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Interesting statistics from the 2016-17 UNC Basketball season

Some numbers from the national championship season might surprise you

NCAA Basketball: NCAA Tournament-First Round-North Carolina vs Texas Southern Jeremy Brevard-USA TODAY Sports

The 2016-2017 national champions made everybody notice them not only because of how good they were, but also because they were slightly unorthodox compared to many of their peers at the top of college basketball. While most of the top teams in college basketball were very good from behind the arc, the Heels shot at the relatively average rate of 35.5%. Additionally, their proportion of three-point shots taken was much lower than that of most of their peers; UNC was first in the nation in two-point shots attempted. But these are the kinds of statistics that most would expect from a Roy Williams-coached team. Some of the numbers that UNC put up, however, were out of the ordinary even by Carolina standards. Here are a few examples, and what, if anything, they might mean:

  • Luke Maye, by the end of the postseason, was simultaneously UNC’s best three-point shooter (40.0%, minimum 30 attempts) and UNC’s worst free throw shooter (58.7%, minimum 30 attempts). That’s not a combination you often see, and it’s fair to wonder if one of those stats is going to regress, whether it’s positively or negatively, closer to the other. Based on this, though, I’m fairly confident it won’t be the three-point shooting:
  • To many Tar Heel fans’ frustration, Isaiah Hicks was never quite as adept at rebounding as one would expect given his size and athleticism. He improved somewhat in this regard for his senior year, with a career-high defensive rebounding percentage of 16.8. This came out to fifth on the team among regular rotation players. Three of the players ahead of Hicks in this statistic were among those you would expect: Kennedy Meeks, Tony Bradley, and Luke Maye. The fourth might be a little bit of a surprise: freshman backup point guard Seventh Woods, who amassed a very respectable 17.1 DRB%. If Woods can keep this up in a potentially expanded role next season, this bodes very well for what projects to be a lineup that will need all the rebounding help it can get.
  • Speaking of Woods, he comes out near the top of a surprising number of rate-adjusted and per-40 statistics. In addition to being 4th in DRB%, Woods led regular rotation players in Assists/40, Steals/40, and Free Throw Rate, and was second in Defensive Rating. On the other extreme, though, he also led his teammates in Turnovers/40 and was the team’s worst shooter from both inside and outside the arc. While it was clear to most watching that Woods needed some time to mature before really being effective, his positives should have fans excited over his four-year potential.

Also, he can do this:

ESPN, ReBorn HD Highlights
  • As I touched on during the season, Nate Britt, through one month of conference play, had more total steals than turnovers. I am happy to report that he maintained this particular imbalance throughout the season, finishing with 41 steals (second on the team) and only 37 turnovers, at a 1.8 TO/40 rate (second best on the team among regular rotation players). Britt had his defensive struggles throughout the season, many of them size-related, but was consistently able to use his speed, agility, and quick hands to make up for those shortcomings while being a good facilitator and showrunner. Joel Berry, who averaged 2.5 turnovers per 40 minutes (similar to Britt’s junior mark of 2.3), will look to emulate this aspect of Britt’s senior season as he takes the reins for UNC one last time. Berry’s steal:turnover ratio, incidentally, was 53:71.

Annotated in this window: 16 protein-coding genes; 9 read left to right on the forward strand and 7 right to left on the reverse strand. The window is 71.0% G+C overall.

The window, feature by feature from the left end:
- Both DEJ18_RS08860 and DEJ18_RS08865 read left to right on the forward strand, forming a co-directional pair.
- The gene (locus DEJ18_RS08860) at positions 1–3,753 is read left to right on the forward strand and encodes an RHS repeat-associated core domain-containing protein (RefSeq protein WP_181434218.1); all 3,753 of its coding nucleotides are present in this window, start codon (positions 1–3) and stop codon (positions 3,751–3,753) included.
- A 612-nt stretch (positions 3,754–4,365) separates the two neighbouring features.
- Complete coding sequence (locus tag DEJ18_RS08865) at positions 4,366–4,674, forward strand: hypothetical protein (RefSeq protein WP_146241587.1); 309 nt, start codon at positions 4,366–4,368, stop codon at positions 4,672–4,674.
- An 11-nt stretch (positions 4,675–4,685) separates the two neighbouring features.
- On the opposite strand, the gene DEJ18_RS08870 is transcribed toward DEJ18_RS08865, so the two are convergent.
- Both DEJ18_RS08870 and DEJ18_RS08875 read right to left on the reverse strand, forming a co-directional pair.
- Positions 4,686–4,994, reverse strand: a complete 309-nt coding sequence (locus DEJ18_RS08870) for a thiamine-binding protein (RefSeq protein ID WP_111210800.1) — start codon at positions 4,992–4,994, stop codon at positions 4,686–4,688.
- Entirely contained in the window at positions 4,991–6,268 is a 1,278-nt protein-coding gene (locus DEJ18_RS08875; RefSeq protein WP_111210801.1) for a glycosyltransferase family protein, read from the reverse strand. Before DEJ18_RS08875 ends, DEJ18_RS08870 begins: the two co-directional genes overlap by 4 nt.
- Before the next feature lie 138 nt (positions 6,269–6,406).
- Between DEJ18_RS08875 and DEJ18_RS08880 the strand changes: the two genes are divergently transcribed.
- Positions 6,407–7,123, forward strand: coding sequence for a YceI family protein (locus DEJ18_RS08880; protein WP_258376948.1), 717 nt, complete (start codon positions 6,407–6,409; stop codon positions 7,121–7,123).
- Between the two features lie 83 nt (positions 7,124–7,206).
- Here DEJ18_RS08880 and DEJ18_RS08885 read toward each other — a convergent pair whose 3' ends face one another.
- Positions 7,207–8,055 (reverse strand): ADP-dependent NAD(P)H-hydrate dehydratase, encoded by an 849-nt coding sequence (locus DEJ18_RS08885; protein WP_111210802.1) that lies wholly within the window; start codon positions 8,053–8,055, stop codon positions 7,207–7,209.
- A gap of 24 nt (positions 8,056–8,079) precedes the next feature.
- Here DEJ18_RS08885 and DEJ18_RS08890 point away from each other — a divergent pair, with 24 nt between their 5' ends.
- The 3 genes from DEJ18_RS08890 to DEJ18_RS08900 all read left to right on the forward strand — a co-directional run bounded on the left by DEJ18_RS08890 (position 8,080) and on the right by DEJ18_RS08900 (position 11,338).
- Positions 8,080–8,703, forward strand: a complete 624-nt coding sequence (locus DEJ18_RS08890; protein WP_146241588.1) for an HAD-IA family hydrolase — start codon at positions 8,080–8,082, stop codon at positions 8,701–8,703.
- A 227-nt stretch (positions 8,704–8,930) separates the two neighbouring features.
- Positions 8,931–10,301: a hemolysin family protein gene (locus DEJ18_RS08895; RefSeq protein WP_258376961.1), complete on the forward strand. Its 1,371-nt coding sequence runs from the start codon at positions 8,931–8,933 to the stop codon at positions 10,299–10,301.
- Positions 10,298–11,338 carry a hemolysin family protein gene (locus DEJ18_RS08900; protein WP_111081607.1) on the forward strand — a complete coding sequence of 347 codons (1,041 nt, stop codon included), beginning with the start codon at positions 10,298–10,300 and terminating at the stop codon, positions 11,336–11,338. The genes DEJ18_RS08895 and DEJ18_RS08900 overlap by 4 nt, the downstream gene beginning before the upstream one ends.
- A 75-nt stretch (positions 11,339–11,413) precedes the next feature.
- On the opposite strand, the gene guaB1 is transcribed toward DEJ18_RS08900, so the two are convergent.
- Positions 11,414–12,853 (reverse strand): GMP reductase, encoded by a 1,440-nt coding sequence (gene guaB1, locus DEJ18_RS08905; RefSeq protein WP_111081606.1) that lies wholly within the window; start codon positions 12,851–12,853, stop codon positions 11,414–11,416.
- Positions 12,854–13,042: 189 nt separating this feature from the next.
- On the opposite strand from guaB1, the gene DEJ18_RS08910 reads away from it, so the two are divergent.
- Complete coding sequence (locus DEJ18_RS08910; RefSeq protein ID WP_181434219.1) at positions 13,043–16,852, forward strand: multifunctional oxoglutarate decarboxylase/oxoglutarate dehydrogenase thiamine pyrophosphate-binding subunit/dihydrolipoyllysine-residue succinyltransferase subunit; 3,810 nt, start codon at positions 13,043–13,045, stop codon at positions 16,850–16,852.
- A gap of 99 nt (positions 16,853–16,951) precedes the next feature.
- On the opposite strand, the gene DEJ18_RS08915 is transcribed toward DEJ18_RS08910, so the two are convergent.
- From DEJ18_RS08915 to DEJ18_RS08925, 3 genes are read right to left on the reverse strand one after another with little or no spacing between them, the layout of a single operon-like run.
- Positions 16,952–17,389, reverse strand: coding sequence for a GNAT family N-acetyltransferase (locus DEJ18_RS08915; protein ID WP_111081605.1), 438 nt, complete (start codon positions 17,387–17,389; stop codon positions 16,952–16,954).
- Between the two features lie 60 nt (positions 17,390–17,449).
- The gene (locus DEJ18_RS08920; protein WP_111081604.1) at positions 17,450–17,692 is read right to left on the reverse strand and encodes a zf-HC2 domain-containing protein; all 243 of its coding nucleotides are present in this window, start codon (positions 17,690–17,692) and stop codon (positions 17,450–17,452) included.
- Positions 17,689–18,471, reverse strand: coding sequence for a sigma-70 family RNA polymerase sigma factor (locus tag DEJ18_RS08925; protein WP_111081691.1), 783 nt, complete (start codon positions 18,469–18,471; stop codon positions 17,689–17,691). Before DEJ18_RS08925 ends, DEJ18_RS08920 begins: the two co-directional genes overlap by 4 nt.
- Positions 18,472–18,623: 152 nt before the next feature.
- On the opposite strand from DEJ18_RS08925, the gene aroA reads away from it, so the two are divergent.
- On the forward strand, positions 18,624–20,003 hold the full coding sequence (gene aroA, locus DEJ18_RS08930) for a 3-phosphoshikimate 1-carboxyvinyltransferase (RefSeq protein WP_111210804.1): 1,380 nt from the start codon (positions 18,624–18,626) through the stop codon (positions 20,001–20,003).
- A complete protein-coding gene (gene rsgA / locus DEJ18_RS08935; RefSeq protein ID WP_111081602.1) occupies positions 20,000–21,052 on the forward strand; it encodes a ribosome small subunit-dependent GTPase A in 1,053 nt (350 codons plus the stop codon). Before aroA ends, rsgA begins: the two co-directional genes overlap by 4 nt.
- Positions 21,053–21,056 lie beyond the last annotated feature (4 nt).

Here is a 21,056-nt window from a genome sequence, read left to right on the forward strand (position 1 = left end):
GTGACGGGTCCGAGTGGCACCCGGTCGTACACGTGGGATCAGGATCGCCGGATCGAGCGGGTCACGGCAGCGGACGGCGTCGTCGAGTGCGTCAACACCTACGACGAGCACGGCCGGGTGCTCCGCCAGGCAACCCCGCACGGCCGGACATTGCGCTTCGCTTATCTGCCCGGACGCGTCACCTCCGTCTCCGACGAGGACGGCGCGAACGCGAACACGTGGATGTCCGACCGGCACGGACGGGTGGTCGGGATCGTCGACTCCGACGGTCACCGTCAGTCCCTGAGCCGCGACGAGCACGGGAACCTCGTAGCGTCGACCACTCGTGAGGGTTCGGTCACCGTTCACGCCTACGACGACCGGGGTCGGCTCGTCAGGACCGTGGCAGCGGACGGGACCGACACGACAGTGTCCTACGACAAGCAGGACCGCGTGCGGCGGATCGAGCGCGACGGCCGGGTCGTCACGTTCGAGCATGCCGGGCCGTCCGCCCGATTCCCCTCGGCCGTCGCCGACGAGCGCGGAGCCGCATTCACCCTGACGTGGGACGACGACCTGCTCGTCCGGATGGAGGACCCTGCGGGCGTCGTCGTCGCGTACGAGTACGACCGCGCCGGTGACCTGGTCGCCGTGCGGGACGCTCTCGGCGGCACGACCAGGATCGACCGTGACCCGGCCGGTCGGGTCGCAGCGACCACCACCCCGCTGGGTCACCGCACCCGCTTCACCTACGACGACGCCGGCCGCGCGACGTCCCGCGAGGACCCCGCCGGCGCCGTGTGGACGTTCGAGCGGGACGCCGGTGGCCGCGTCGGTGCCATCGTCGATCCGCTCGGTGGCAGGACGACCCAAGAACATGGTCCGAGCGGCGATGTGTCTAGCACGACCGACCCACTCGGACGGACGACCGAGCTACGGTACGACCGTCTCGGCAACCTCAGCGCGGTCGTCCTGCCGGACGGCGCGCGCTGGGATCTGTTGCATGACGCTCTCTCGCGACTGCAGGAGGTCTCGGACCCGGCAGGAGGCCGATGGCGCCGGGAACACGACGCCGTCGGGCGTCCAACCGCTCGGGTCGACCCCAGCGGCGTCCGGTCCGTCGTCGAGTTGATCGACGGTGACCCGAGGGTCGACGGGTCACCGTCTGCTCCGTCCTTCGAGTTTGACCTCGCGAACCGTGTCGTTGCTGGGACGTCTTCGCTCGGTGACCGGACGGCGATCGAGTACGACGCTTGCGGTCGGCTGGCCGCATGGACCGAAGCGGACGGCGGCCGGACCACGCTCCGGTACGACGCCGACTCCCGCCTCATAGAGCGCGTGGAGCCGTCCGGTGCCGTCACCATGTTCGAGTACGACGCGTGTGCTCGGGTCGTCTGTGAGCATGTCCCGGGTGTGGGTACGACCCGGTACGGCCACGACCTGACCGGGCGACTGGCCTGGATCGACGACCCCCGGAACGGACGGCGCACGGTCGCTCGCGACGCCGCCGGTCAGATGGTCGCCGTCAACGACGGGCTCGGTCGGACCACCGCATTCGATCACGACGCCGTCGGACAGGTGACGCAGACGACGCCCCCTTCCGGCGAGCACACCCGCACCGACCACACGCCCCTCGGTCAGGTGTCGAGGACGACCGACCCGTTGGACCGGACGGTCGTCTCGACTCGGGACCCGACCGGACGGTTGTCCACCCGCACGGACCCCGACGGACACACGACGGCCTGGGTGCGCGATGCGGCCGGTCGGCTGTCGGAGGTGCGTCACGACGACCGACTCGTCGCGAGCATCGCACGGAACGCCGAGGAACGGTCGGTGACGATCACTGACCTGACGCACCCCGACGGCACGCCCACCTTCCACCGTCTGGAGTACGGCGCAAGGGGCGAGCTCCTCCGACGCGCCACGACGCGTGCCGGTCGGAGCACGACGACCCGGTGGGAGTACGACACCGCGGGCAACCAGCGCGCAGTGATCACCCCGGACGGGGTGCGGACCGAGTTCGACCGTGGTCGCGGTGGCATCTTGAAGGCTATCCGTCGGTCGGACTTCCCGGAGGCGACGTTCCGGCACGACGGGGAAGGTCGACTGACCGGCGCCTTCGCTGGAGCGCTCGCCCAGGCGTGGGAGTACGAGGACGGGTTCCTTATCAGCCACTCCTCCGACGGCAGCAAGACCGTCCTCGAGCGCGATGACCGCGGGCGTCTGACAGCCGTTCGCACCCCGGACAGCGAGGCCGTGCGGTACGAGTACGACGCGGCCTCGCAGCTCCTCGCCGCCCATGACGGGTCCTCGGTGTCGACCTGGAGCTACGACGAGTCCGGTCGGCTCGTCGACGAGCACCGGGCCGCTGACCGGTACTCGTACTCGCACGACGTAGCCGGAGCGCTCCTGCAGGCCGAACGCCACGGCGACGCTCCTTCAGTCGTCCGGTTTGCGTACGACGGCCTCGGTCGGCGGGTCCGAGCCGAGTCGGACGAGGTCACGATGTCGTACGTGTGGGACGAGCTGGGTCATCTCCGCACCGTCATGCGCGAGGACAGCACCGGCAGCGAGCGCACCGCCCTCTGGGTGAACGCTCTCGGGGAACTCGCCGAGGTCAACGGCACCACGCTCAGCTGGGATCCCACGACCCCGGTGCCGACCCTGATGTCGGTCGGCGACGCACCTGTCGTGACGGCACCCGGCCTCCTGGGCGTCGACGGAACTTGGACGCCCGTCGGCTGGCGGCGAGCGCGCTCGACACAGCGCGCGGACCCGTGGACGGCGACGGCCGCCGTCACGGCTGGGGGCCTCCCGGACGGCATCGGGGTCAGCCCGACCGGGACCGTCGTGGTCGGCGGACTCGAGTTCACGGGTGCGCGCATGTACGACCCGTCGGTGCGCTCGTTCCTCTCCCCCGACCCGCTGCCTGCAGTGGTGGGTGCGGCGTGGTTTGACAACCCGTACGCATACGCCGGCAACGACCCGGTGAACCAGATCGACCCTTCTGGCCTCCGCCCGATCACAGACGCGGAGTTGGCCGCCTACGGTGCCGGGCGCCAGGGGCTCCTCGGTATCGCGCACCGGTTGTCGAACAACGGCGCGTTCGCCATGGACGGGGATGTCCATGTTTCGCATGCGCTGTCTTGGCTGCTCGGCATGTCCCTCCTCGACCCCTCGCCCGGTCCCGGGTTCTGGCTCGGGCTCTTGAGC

• Kenny Williams led his team in 3PAR, or Three-Pointer Attempt Rate, meaning that a higher proportion of his field goal attempts were three-point attempts than anybody else’s on the team. This is unsurprising, given Williams’ role as a shooter, though incidentally, his 52.5% two-point percentage is nothing to sneeze at. More eyebrow-raising is the name at second place in 3PAR, Joel Berry. Berry was the only player other than Williams to attempt more three-pointers than two-pointers over the course of the season, despite his ability to absorb contact and his very good mid-range game. It worked out for him, as he led all guards in True Shooting Percentage, but it did seem at times that Berry was settling for jump shots, or not attacking the basket enough. It will be interesting to see what happens if/when UNC moves to a more perimeter-oriented lineup for Berry’s senior year. With (hopefully) a higher number of capable shooters around him, Berry may be able to create looks for others that he may have taken himself last year, and focus on attacking the basket and putting opponents in foul trouble at a higher rate.

Another interesting tidbit about this statistic: Theo Pinson had a higher 3PAR than Luke Maye, despite a much, much worse success rate on three-pointers. Pinson’s jump shot has been what can charitably be described as “a work in progress” since he arrived in Chapel Hill, and though he looked to have started to fix it before his injury, he returned with a jumper as broken as it had ever been. It remains to be seen whether he can regain the ground he lost.

  • And finally, I’ll leave these here, as a farewell to UNC’s departing players:

They will all be missed.

All statistics from